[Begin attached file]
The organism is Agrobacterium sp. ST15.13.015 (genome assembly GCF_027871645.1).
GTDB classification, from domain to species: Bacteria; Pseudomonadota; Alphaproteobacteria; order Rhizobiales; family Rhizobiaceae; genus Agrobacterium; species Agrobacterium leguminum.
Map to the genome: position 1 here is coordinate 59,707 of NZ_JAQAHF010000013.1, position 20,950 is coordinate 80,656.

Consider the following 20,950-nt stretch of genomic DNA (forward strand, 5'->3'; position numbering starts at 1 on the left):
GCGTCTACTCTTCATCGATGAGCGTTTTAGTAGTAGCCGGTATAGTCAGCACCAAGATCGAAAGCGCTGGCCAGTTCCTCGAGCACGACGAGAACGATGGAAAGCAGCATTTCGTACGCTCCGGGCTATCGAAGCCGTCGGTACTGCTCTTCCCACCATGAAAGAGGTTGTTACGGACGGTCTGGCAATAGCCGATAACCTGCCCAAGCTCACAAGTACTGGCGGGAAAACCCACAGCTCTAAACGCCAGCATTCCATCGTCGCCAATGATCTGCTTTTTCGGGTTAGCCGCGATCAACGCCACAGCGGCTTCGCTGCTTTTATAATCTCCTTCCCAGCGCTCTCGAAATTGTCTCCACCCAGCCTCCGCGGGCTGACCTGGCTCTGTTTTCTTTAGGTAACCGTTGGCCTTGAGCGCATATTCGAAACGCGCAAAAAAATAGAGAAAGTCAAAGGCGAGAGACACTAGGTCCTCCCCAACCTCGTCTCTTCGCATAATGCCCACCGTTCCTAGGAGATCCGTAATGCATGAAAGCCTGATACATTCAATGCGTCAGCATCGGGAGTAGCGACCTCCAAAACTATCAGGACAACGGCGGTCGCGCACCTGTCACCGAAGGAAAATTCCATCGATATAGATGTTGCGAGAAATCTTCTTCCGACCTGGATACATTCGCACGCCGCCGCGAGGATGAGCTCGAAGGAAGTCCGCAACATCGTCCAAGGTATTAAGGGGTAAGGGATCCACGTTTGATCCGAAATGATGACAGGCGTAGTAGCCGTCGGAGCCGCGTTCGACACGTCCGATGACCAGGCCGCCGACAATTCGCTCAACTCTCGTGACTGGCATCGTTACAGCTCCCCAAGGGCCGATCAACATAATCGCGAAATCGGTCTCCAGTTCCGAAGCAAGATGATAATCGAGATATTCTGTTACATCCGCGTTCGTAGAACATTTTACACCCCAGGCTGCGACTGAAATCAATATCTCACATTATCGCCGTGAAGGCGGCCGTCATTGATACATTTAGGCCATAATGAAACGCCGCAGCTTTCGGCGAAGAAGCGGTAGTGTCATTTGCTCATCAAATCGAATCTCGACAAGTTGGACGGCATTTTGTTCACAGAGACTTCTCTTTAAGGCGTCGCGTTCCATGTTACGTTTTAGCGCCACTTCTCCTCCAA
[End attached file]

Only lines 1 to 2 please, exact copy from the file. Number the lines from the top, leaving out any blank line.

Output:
The organism is Agrobacterium sp. ST15.13.015 (genome assembly GCF_027871645.1).
GTDB classification, from domain to species: Bacteria; Pseudomonadota; Alphaproteobacteria; order Rhizobiales; family Rhizobiaceae; genus Agrobacterium; species Agrobacterium leguminum.